Wednesday, August 20, 2008

Harvard and Columbia Traverse

My third attempt at making the Harvard to Columbia traverse looked promising on 8/20. Michelle was out of town, I had the truck, and the forecast called for less than 30% chance of showers.

I set out from Denver and made it to the trail head by Saturday afternoon. Hikers returning from Harvard looked haggard and warned me of close lightning strikes. The hike in was pleasant and clear and I found a campsite in the trees.

That night I froze in my summer bag. I woke at 4:30 and started out at 5:15. I wanted to get an early start to avoid afternoon storms. Turns out it was a good plan.

The ascent of Harvard (photo 1) is a fun and easy hike. You get spectacular views of the ridge between the two peaks as you make the long climb (photo 2).

I made the summit of Harvard and started the traverse to Columbia. You have to work at it to scramble on the first half mile from the top of Harvard. If you are in it for the scrambling, I recommend that you take the harder road: it will be more fun.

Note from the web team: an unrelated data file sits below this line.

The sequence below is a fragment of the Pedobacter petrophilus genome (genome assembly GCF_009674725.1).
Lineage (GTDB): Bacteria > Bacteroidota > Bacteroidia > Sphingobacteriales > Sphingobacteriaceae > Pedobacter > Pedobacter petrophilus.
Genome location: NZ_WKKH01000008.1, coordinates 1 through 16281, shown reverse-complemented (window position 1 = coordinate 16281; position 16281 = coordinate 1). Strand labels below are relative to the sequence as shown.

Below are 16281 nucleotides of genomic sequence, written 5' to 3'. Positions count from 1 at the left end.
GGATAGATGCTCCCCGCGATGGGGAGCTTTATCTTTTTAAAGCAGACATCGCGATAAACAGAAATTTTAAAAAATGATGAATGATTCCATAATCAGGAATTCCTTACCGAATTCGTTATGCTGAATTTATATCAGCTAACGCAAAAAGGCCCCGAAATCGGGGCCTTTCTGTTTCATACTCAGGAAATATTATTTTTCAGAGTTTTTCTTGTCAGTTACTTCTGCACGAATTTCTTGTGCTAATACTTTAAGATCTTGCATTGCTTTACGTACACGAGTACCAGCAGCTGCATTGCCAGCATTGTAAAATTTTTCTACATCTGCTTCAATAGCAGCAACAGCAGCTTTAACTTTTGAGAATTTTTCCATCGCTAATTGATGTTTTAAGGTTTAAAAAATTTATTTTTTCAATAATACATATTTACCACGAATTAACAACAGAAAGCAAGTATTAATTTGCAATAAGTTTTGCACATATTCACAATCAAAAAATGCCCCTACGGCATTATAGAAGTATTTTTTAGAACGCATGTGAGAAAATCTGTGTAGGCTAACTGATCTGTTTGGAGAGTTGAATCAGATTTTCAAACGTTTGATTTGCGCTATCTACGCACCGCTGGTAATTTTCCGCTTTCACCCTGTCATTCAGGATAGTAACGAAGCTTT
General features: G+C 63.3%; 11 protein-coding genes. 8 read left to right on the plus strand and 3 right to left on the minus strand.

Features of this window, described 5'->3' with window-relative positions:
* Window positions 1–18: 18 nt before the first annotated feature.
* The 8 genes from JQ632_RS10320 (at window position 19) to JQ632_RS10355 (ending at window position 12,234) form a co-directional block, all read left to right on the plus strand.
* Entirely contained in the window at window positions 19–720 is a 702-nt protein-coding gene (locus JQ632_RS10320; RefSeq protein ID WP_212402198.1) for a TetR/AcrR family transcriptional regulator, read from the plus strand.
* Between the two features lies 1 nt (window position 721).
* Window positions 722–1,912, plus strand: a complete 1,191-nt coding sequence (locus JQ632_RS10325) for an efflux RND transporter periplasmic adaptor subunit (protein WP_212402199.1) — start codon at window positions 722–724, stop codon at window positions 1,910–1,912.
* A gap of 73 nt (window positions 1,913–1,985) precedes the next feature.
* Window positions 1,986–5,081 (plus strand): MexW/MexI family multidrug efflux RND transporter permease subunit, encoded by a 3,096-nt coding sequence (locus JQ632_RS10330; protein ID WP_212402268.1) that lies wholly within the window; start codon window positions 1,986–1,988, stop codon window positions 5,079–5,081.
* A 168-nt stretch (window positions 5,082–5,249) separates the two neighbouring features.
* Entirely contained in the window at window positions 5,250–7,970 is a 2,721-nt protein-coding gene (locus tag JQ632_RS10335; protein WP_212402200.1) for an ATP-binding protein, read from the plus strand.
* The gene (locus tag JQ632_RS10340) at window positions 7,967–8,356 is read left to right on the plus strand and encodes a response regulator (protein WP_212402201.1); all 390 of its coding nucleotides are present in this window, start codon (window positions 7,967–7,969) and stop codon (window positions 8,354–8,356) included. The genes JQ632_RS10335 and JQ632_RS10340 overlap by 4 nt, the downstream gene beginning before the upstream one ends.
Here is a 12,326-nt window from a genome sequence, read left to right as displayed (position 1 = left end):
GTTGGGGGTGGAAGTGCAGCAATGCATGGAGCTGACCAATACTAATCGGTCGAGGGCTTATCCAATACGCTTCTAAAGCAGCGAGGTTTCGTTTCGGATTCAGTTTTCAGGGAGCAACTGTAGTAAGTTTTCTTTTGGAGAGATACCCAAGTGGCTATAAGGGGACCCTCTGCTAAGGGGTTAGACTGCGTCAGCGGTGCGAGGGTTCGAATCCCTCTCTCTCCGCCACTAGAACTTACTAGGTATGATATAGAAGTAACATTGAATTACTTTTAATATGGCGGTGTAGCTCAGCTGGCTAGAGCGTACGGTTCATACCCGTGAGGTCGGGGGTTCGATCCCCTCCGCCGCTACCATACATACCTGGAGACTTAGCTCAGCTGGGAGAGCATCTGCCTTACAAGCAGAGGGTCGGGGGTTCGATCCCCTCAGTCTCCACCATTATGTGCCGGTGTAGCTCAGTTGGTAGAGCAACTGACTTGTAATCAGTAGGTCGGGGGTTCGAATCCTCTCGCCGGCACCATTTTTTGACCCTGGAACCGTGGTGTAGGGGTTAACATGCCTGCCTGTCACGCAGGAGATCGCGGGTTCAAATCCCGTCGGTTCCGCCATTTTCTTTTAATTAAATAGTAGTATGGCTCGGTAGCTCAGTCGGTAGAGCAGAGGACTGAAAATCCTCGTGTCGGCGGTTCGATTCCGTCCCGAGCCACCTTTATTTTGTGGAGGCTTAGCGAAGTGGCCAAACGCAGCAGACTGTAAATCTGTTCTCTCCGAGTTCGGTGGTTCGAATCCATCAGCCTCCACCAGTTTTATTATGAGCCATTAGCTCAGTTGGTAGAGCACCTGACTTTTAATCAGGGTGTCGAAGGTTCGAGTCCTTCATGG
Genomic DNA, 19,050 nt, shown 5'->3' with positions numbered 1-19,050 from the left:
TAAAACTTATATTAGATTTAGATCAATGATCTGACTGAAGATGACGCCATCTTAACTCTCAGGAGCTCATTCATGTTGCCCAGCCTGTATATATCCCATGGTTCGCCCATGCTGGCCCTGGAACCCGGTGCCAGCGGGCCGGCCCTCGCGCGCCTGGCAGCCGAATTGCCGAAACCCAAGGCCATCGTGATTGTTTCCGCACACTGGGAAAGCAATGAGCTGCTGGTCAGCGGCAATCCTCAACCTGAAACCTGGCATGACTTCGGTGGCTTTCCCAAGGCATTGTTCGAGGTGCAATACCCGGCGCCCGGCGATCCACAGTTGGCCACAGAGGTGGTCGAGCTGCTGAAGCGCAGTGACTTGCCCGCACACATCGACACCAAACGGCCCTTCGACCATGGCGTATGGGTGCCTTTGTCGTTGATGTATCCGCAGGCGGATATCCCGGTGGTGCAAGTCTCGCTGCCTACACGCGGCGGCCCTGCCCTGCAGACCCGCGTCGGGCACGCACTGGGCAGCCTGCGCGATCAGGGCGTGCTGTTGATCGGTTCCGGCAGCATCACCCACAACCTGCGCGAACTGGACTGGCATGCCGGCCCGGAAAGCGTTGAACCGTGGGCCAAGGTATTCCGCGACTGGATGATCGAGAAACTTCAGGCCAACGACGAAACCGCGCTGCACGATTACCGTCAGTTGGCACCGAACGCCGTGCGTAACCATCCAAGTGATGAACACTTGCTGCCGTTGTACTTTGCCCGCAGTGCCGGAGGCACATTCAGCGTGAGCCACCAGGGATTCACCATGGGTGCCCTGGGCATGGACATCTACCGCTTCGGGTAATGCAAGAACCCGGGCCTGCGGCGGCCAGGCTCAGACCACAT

Once you get on the ridge proper stay as high as you can (photos 3,4,5). There is always an escape route if you search for it that isn't harder than Class 4. The climbing here is as intense as you want it to be. There is a fair amount of exposure and you are a long way from civilization so I found it a very enjoyable experience.

The storm clouds were brewing as I reached the rabbits. My camera view screen was broken, so the picture here is accidental (photo 6)! As I passed the rabbits the skies cleared so I felt better about my ascent of Columbia. As I was going up, a mountain goat was coming down the ridge. He came within 5 feet of me. Very cool (photo 7).

On top of Columbia the clouds were building again and thunder was rumbling. In fact my hair was starting to crackle so I high-tailed it off the ridge and down. The descent is a horrible mix of dirt and scree. This was the least enjoyable part of the trip and I think we should all volunteer to improve this trail. I can't imagine trying to ascend it (photo 8).

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